How much work are you willing to do with an author on a manuscript you love?
Quite a lot. Almost all of my clients do at least one revision, with a line edit and editorial letter from me. Sometimes I’ll go through multiple revisions with a client—I want to get the book in the best shape possible. The key for me, which I alluded to in the previous question, is that I have to have ideas for how to fix a book’s problems. I’m happy to work on a book when I have the vision for it, but sometimes I’ll read something and like it but feel like there are things that need work but have no idea how to make them better—which means that there’s a better agent out there for that project.
How important is author platform to you when it comes to clients?
Extremely important (almost paramount) for nonfiction. I don’t take it into consideration in a negative direction for fiction, but it is a bonus factor.
What do you look for in a client ideally?
Someone who’s used their resources and done their research to gain an understanding of publishing and the marketplace. Someone who’s willing to work hard and who has realistic expectations. We have to share a similar vision for the book; it won’t work if the writer feels my revision suggestions are insane. (It’s completely ok to say no to an offer of representation for that reason; it’s part of why we talk first.) And finally, our personalities should be a reasonably good fit. For people who may never meet in person, it’s an oddly intimate relationship.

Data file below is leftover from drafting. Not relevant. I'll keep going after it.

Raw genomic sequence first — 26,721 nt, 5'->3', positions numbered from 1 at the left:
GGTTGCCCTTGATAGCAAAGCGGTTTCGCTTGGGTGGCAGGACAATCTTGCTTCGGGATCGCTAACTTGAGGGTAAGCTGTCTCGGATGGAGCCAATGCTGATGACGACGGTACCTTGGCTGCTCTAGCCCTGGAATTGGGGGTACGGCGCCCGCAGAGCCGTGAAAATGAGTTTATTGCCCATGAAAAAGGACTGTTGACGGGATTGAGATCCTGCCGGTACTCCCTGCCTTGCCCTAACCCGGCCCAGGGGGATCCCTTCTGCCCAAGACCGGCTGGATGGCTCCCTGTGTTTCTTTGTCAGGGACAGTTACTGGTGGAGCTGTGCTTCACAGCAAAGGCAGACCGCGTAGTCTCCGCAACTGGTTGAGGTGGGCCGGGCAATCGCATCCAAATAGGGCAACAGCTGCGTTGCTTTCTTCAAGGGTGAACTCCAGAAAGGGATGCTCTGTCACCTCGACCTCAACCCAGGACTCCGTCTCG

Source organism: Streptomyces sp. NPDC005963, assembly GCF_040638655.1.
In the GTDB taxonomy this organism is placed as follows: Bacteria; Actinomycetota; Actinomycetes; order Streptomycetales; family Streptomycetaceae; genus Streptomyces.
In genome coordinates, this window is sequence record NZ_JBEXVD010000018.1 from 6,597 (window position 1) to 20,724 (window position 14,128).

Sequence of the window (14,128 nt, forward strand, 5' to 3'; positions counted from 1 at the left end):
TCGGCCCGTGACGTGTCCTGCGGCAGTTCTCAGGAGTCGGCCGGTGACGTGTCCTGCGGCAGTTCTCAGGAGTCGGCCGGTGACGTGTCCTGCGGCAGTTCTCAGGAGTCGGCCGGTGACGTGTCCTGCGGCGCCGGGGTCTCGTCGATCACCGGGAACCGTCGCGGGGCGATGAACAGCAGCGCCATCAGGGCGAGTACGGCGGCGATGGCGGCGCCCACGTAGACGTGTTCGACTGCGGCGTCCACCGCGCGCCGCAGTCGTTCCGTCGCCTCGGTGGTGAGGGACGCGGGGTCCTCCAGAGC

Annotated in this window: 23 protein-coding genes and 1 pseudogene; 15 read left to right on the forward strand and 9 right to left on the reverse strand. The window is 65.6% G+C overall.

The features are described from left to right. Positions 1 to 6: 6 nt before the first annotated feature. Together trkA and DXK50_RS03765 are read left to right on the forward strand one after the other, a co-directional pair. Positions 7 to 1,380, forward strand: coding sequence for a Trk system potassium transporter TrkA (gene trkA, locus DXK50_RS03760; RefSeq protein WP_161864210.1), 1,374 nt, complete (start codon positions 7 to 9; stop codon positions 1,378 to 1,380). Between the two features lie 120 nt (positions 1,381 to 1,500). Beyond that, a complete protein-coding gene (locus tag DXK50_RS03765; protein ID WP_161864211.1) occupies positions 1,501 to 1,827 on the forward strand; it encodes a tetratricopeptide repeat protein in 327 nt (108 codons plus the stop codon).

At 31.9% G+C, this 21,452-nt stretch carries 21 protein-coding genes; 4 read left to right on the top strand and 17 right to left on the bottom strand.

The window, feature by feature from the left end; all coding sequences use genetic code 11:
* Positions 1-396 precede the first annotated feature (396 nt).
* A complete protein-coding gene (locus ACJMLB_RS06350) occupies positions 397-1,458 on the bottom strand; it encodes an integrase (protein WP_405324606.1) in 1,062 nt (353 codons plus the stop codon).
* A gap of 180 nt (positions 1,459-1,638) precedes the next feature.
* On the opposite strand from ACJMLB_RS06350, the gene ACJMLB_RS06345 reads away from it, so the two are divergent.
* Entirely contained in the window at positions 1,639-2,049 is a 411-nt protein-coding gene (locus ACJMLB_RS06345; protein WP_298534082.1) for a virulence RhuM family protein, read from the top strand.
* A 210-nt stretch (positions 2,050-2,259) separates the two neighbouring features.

What is your advice on how to formulate a pitch? What elements do you think are important?
With a pitch, you’re trying to grab my attention with a very limited number of words, so focus on the elements that make your story unique. You want to introduce the main conflict and the primary character(s), but beyond that, try to give me a sense of your book’s most intriguing selling point. Is your protagonist an underrepresented minority? Do you have 200,000 followers on Instagram? Try to convey what will make your book stand out.
A huge THANK YOU to Jennifer for taking the time to share all of these great insights with us. You can learn more about Jennifer on the Liza Dawson Associates website.
Be here Friday, February 26th to pitch Jennifer directly! I will be putting up a new post on Friday morning just for pitches. Jennifer will be pursing your pitches between 10am and 6pm EST. She will be making requests on those that pique her interest and will be offering feedback which, of course, is pure gold for us writers! Here are the rules:
- Only pitch work in the genres that Jennifer represents: narrative and prescriptive nonfiction, commercial and upmarket fiction ( especially thrillers/mysteries, women’s fiction), contemporary romance, young adult, and middle grade.
- Pitch completed fiction or complete nonfiction proposals only.
- Post your pitch in the comments of the pitch day post which will be up on Friday, February 26th at 9:30am EST.
Pitches are to consist of:
- Word count:
- Pitch: 100-words maximum. (Remember a pitch needs to show the conflict, what is at stake for the main character, and hook Jennifer into wanting to read more!)
- Excerpt: The first 100-words of your novel. (If the 100th word is in the middle of the sentence don’t worry, just finish it out.)
Get those pitches ready Sub It Clubbers! As always, you are welcome to post your pitch in our private Sub It Club support group for feedback before pitching.